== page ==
Oct6  Javad Lavaei, Columbia 
GraphTheoretic Algorithm for Arbitrary Polynomial Optimization Problems with Applications to Distributed Control, Power Systems, and Matrix Completion  
Optimization theory plays a crucial role in the design, analysis, control, and operation of realworld systems. The development of efficient optimization techniques and numerical algorithms for nonlinear optimization problems has been an active area of research for many years. The goal is to design an efficient, robust and scalable method for finding a global or nearglobal solution. This still remains as an open problem for the general class of polynomial optimization, including combinatorial optimization. In this talk, we study a general polynomial optimization using a semidefinite programming (SDP) relaxation. The existence of a rank1 matrix solution to the SDP relaxation enables the recovery of a global solution of the original problem. We propose a graphtheoretic technique to sparsify the optimization problem of interest such that its SDP relaxation will have a guaranteed lowrank solution. As a byproduct, we show that every arbitrary polynomial optimization admits a sparse quadratic representation whose SDP relaxation has a matrix solution with rank at most 3. This result provides a basis for finding a nearglobal solution by approximating the rank3 SDP solution with a rank1 matrix. In this talk, we apply our technique to three longstanding problems: optimal distributed control, power optimization problem, and lowrank matrix completion. We also offer more than 100K simulations for control and optimization over realworld power systems (such as Polish and New England systems). We verify that our algorithm usually finds solutions with global optimality degrees close to 99.9%. Since generalpurpose SDP solvers can hardly accommodate sparse SDP problems with millions of parameters, we also propose a distributed algorithm whose iterations consist of only simple multiplication and eigenvalue decomposition over smallsized matrices.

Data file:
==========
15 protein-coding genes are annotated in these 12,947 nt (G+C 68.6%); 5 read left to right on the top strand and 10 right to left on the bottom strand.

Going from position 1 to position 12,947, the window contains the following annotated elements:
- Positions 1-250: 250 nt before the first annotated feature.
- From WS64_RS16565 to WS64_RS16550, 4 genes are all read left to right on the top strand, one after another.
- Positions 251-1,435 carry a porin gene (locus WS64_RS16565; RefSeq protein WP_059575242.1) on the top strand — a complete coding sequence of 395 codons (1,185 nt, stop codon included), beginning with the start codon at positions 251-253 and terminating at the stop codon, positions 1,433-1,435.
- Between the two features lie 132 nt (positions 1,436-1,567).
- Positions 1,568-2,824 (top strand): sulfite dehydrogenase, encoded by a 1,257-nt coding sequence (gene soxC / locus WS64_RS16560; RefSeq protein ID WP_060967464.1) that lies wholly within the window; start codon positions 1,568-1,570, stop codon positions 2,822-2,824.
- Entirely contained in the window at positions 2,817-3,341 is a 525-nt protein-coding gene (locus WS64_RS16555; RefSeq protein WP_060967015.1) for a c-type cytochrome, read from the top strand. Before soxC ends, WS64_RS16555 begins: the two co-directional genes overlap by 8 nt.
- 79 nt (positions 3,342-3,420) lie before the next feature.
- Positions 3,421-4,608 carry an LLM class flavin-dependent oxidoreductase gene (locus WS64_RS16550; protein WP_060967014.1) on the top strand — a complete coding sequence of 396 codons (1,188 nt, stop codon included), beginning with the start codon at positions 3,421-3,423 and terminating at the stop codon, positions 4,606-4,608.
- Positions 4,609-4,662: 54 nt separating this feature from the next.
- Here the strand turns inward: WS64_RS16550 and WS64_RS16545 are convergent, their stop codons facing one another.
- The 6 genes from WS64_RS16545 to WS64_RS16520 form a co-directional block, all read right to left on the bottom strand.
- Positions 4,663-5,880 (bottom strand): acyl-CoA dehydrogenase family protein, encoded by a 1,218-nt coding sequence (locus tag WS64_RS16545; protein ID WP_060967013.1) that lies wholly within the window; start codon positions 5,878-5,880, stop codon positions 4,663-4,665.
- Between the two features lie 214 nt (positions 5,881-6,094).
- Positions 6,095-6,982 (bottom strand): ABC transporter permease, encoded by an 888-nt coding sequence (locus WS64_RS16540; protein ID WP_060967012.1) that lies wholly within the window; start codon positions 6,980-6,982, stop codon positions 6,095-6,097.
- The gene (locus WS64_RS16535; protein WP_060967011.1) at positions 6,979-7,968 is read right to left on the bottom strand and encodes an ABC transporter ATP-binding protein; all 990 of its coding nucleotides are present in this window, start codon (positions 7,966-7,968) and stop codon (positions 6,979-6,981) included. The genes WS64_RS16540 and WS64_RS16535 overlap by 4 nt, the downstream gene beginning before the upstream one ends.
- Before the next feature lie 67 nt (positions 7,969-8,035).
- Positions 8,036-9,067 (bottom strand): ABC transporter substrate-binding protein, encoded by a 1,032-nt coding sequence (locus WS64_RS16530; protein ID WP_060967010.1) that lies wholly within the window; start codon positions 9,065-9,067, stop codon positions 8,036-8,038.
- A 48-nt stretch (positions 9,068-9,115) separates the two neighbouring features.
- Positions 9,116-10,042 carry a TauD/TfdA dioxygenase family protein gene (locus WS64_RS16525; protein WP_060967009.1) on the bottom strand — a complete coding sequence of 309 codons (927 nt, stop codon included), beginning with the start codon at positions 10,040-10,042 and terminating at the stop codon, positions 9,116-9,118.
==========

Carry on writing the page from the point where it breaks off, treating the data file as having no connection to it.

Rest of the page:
Oct13  Lalitha Sankar, Arizona State University 
Consequences of Cyberattacks on the Electric Power System